By the time the patient has shortness of breath, they must go to the ER. It is very hard to intervene over the phone at that point to keep the patient out of the hospital. When an issue arises, we can call the patient and make medication adjustments or have them come into the office. You can also arrange a video conference call, help them relieve exacerbations and avoid hospitalization.

MTDHN: Can you wear it when traveling to another country?

AB: Yes. It stores the information and is connected to your smartphone through an app. It stores and automatically generates reports through a cloud service and is then sent to the patient’s physician.

The watch will havea touch screen display like a smartwatch with sensor pads on the side for placing your fingers to record an electrical EKG as a confirmatory measure. The watch measures the pulse continuously and gathers heart data from that.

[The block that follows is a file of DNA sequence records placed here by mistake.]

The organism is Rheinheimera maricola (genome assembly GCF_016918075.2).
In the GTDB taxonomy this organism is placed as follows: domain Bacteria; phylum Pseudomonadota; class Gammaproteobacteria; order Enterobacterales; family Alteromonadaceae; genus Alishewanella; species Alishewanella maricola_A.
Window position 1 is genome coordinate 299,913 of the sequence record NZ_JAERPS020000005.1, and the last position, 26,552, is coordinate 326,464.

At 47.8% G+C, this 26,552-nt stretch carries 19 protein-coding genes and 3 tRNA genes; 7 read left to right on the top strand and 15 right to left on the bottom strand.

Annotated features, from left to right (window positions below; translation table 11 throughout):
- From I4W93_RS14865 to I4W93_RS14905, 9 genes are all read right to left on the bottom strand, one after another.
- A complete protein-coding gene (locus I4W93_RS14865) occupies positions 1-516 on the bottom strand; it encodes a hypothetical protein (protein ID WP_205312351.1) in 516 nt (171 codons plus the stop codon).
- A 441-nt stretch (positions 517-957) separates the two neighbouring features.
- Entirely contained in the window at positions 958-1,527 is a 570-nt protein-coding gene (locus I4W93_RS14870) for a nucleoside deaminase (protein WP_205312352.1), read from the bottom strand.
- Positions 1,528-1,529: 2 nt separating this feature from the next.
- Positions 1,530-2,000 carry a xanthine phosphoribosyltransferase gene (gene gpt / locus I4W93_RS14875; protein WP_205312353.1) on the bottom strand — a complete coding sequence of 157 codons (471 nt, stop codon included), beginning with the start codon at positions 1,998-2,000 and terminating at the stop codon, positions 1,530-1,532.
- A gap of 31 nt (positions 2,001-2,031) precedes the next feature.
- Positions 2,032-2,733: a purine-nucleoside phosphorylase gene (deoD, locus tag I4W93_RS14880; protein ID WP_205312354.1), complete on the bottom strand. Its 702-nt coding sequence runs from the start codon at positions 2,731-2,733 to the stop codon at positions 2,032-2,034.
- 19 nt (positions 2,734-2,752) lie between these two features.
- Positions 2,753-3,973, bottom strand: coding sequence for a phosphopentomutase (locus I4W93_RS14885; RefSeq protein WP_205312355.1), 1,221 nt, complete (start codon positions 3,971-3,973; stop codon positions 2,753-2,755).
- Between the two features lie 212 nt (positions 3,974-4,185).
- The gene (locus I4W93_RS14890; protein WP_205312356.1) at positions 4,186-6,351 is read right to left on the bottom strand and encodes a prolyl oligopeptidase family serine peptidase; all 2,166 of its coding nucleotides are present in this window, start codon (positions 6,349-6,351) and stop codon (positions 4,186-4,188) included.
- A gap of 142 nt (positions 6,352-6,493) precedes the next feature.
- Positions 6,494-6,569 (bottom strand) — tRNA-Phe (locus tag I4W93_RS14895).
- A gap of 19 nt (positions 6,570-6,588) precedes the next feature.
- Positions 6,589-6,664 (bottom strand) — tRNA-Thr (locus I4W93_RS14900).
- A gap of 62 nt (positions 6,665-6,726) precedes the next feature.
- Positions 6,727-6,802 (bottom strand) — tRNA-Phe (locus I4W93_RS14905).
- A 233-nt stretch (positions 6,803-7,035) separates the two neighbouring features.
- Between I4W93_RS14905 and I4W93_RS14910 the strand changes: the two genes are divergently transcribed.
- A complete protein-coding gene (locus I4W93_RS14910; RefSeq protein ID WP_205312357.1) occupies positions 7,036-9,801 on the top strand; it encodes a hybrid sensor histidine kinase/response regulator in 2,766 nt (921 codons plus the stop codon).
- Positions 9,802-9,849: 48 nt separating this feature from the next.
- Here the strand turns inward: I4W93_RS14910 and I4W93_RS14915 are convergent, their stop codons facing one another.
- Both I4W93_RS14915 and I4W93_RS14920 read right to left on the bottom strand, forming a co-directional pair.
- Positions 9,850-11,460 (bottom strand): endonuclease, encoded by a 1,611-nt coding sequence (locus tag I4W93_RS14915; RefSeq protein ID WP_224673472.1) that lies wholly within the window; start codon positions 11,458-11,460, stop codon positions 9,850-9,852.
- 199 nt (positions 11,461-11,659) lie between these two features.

As a doctor, I’m used to looking at cardiograms or EKGs. This is unique in that it it’s been FDA approved to correlate that data with electrical data. The electrical impulse we see on the EKG should equal the heart squeezing, which should equal the pulse rate. This allows us to measure both electrical and pulse with strikingly high accuracy.

MTDHN: Who does it alert first?

AB: It can be configured in different ways based on the patient’s needs. For example,it will alert you if it detects atrial fibrillation, which can lead to stroke. This is the main condition we are trying to prevent. You can create a report through the app and send it to your doctor. Depending on how it’s configured, it might also send an alert to your doctor automatically.

It works along the lines of a pacemaker or defibrillator. The information automatically goes into the patient’s chart and is reviewed. The physician calls the patient if there is a heart issue.